Tennis elbow is a common overuse condition that results from the tendons in the elbow being overloaded as a result of repetitive motions involving the hand, arm and/or the wrist.
Tennis elbow, which is professionally referred to as “lateral epicondylitis”, is a condition that occurs when repetitive motions of the arm, hand and/or the wrist place a strain on the tendons of the elbow.
While common among those that play racquet sports and athletes, this condition may detrimentally impact individuals that perform regular motions with their hands, wrists, and arms in day-to-day life and/or through the course of their work.
It is not at all uncommon for those that type, paint, or engage in plumbing to suffer from this overuse condition.
“Mountains are to the rest of the body of the earth, what violent muscular action is to the body of man. The muscles and tendons of its anatomy are, in the mountain, brought out with force and convulsive energy, full of expression, passion, and strength….” – John Ruskin
What is Tennis Elbow?
It’s a result of repetitive motions involving the hand, wrist, and arm.
The tendons that bring together the muscles of the forearm to the muscles on the outside region of the elbow become inflamed. The inflammation then results in the development of damage within those tendons.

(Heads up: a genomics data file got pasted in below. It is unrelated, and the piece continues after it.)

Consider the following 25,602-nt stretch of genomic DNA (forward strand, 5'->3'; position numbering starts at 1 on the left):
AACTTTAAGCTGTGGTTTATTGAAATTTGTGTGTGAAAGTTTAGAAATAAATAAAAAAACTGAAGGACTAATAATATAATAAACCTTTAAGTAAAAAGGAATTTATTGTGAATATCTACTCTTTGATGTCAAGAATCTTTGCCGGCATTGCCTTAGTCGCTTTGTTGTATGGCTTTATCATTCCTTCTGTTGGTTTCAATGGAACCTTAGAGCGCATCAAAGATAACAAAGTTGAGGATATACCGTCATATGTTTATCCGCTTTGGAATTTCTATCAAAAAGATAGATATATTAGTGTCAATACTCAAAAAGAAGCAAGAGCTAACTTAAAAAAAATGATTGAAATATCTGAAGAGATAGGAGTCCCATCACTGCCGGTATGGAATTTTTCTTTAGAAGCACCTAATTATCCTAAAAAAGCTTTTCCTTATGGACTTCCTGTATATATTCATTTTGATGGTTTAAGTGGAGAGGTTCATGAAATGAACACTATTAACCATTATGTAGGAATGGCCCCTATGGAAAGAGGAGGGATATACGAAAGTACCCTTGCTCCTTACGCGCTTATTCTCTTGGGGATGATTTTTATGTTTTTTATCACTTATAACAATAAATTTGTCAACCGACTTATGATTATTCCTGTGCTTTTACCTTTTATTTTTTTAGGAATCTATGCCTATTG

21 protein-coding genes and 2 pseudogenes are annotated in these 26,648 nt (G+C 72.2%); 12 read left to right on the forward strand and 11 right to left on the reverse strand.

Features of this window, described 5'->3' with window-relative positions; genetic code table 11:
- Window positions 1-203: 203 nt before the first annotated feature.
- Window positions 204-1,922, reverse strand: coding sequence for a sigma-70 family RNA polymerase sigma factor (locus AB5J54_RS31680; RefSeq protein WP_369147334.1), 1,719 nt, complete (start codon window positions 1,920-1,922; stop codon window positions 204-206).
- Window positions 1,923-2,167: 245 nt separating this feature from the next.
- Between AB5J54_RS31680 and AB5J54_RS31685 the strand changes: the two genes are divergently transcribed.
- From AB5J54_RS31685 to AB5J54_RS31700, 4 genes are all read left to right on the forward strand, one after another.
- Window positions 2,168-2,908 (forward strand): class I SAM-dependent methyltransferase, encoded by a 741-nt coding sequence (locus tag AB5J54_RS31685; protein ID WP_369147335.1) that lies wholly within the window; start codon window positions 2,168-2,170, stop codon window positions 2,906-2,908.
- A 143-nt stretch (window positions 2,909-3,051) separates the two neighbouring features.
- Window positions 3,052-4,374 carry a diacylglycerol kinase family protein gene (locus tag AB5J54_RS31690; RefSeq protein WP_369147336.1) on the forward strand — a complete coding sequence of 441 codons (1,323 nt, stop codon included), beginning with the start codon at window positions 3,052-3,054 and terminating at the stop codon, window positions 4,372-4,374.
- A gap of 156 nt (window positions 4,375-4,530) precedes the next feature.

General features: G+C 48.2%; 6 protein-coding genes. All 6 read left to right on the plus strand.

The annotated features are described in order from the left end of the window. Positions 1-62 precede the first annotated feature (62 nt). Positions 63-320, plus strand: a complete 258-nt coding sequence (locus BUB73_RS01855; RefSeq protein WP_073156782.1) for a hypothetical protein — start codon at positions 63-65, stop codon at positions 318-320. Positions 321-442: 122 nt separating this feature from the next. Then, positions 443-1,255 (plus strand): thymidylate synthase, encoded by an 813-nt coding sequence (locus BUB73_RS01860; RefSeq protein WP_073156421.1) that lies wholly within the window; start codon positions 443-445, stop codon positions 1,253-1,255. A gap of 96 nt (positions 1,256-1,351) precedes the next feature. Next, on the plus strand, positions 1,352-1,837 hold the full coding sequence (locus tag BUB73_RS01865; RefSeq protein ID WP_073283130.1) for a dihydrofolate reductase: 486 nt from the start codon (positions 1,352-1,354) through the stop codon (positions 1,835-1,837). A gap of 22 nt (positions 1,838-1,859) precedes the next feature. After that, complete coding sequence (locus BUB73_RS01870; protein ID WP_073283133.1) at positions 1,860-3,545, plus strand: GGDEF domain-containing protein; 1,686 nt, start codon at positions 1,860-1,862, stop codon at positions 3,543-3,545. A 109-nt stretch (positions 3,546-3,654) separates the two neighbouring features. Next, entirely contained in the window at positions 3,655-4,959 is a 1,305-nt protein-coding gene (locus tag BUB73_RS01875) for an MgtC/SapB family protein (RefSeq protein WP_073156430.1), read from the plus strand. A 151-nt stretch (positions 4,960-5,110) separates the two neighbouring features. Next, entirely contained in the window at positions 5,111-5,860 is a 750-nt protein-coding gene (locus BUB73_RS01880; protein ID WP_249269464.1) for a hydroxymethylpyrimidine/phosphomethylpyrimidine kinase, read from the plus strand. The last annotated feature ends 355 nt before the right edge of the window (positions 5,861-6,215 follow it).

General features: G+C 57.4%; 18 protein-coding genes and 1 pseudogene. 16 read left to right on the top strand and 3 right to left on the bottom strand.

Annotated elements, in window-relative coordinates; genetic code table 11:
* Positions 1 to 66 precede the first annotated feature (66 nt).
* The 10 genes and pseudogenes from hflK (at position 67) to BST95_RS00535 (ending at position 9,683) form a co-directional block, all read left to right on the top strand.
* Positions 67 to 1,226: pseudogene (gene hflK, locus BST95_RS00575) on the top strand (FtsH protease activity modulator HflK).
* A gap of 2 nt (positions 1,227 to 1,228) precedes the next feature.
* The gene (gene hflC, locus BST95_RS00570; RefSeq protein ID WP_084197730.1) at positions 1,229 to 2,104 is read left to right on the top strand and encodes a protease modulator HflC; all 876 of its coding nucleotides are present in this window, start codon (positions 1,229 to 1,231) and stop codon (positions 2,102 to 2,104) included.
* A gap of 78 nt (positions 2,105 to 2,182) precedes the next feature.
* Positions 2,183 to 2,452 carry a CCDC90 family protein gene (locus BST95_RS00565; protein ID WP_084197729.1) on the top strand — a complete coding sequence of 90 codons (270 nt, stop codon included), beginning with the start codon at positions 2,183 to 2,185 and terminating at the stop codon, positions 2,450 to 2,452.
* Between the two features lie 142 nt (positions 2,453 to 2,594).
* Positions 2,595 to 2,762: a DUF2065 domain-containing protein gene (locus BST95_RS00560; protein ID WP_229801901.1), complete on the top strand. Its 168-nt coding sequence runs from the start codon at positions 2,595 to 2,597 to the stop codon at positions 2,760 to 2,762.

The area becomes tender to the touch, highly sensitive, and pain develops. Overuse, engaging in certain activities, and age are the most common causes of tennis elbow.
Many individuals may develop insidious tennis elbow, which means there is no underlying cause.
When tennis elbow develops, the most common symptom is pain that radiates from the outside region of the elbow into the area of the forearm, and possibly the wrist.
Weakness may also develop.
Sufferers often find themselves unable to do activities that are simple – such as turning items (like a doorknob) or holding items (such as a cup).
It may also be difficult for sufferers to successfully grip an object, hold on to objects, or to perform something as simple as shaking hands with others.
A burning sensation may also be experienced.
The goal is to avoid overuse injuries – such as tennis elbow.
You may do this may performing warm up sessions before physical activity, cool down sessions after exercising, and simple stretches that will condition the muscles and tendons that will aid in keeping the body safe during exercise.
If you have already developed tennis elbow, you should consult with a physical therapist. These professionals will help you learn self-care techniques that will soothe the muscles and tendons in your body.
The PT will also help you learn how to evaluate the technique that you use while exercising and be more alert to the motions of your body.
They will also help in teaching you how to successfully reduce the amount of stress that is placed on the tissues that have been injured in your body.
We Can Help
Are you tired of the pain and discomfort of tennis elbow? Is it causing you problems in moving and finding a comfortable position? If so, we here at Back to Motion can help!